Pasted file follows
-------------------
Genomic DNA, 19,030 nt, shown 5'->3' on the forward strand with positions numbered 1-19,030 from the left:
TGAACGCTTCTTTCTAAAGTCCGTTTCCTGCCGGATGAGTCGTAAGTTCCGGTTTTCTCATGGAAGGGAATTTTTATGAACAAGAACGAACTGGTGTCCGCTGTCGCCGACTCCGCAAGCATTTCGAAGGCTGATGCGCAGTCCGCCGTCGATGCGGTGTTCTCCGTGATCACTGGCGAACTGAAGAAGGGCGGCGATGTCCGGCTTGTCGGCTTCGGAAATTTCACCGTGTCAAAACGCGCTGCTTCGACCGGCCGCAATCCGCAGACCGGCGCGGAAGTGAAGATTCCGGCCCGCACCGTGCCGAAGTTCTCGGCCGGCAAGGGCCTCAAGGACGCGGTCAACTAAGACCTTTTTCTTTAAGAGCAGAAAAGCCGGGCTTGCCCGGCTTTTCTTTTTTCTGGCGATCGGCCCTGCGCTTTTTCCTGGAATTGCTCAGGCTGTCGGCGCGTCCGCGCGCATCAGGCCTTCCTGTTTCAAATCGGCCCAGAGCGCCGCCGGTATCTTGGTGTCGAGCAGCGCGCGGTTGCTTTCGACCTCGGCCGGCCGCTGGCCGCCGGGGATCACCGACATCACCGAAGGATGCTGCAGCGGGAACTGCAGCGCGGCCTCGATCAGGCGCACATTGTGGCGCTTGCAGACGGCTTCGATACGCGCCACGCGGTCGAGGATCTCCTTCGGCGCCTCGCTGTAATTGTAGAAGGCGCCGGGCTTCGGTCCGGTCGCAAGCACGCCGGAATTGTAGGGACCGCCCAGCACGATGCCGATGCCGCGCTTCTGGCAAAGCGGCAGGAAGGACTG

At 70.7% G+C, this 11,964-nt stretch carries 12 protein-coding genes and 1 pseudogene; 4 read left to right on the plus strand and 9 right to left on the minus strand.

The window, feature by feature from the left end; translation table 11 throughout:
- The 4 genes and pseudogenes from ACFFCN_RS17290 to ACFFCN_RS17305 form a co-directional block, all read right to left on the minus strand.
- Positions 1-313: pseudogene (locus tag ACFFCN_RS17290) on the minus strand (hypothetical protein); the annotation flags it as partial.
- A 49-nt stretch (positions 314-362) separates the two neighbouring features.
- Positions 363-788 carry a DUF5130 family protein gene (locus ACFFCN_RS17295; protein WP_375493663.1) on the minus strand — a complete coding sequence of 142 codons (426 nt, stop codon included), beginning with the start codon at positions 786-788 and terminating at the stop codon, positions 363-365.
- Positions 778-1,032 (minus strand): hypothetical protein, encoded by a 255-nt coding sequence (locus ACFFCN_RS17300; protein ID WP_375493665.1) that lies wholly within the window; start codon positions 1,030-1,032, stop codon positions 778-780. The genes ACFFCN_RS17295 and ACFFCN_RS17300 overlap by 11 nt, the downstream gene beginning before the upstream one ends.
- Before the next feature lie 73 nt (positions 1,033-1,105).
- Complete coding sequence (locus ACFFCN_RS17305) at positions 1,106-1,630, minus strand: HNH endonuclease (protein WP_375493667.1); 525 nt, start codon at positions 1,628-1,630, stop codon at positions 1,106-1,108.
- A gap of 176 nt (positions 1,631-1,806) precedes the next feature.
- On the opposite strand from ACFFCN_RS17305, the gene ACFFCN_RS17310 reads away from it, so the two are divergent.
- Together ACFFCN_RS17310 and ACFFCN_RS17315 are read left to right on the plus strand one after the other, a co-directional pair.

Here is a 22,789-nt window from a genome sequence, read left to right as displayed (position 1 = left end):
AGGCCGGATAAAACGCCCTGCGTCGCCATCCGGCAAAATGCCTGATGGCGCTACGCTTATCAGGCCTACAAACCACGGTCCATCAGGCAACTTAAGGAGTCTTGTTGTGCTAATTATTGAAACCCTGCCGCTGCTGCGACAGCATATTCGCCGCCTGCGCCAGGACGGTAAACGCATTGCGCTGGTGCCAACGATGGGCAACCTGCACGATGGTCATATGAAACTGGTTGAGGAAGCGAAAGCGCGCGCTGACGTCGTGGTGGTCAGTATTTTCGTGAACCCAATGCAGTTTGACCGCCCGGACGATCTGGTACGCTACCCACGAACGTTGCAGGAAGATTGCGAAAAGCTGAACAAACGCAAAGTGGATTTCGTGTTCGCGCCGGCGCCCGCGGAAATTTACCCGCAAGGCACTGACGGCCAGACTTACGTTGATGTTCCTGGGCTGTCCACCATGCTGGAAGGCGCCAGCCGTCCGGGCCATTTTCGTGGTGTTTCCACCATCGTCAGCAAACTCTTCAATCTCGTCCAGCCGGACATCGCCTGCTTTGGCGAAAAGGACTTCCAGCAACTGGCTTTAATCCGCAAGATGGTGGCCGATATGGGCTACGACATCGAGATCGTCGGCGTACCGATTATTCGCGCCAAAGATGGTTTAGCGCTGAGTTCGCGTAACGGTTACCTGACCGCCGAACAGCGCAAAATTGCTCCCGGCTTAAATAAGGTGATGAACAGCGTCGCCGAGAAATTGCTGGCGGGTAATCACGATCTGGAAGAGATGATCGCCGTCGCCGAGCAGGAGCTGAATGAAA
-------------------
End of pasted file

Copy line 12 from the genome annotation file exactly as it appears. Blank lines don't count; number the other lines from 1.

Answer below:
- A gap of 176 nt (positions 1,631-1,806) precedes the next feature.